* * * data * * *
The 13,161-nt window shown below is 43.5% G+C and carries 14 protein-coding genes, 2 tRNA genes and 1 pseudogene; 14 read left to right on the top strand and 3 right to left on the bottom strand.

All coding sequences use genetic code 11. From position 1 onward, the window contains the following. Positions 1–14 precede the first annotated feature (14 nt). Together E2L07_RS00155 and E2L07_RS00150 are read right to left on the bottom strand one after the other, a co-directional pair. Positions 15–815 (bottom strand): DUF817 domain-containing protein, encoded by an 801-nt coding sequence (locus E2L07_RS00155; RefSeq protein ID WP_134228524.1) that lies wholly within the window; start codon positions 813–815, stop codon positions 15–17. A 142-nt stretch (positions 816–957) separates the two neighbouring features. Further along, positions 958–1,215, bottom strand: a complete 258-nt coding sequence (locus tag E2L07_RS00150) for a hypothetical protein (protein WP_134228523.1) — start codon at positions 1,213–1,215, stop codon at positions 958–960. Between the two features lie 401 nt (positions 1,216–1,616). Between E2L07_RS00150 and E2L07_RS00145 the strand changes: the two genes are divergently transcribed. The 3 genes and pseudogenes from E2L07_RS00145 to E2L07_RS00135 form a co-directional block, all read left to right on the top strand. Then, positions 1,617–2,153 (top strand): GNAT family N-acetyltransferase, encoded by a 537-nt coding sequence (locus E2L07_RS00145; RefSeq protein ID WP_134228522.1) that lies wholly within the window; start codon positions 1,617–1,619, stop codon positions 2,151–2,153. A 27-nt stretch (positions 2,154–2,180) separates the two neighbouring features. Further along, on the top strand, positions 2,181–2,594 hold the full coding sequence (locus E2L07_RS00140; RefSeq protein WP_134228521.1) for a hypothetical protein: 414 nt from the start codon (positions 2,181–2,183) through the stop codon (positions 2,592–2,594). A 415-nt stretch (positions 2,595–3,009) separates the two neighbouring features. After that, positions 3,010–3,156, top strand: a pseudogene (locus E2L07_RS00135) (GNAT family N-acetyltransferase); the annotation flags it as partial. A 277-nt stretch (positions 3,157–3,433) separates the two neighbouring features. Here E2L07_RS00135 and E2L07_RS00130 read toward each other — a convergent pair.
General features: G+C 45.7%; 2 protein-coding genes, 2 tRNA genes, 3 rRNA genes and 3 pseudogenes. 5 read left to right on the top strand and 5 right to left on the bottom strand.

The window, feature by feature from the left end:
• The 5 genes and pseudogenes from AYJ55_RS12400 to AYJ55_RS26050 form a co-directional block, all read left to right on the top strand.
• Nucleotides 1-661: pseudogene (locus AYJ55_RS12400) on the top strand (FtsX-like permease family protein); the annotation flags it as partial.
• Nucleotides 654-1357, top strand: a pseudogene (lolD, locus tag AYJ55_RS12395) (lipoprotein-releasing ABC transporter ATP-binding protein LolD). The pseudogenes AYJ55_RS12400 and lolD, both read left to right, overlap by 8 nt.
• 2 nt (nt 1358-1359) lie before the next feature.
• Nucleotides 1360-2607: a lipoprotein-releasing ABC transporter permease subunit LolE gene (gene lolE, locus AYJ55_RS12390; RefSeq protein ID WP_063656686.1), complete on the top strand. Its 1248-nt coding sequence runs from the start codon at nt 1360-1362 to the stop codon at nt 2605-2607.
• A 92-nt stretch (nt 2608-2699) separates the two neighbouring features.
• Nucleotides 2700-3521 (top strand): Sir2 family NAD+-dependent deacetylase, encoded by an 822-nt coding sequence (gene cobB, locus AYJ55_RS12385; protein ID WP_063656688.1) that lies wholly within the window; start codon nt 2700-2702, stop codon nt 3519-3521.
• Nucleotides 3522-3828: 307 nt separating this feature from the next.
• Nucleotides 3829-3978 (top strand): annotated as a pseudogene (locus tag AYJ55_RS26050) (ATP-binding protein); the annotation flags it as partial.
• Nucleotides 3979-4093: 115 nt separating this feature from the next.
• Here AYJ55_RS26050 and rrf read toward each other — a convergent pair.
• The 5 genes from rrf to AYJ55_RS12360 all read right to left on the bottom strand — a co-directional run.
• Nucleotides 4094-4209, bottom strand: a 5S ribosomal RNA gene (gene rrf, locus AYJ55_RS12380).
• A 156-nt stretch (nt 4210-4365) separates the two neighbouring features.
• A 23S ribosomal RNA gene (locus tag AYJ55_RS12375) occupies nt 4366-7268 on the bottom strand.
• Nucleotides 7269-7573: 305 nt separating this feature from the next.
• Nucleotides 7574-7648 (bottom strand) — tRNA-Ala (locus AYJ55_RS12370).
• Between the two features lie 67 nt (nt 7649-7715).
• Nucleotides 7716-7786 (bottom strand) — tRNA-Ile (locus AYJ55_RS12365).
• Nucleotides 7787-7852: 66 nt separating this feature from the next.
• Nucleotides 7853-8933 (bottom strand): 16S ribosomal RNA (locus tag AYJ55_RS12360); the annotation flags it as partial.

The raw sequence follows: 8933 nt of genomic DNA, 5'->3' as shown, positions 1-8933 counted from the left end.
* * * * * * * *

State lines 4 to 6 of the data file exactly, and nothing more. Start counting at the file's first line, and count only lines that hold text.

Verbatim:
The window, feature by feature from the left end:
• The 5 genes and pseudogenes from AYJ55_RS12400 to AYJ55_RS26050 form a co-directional block, all read left to right on the top strand.
• Nucleotides 1-661: pseudogene (locus AYJ55_RS12400) on the top strand (FtsX-like permease family protein); the annotation flags it as partial.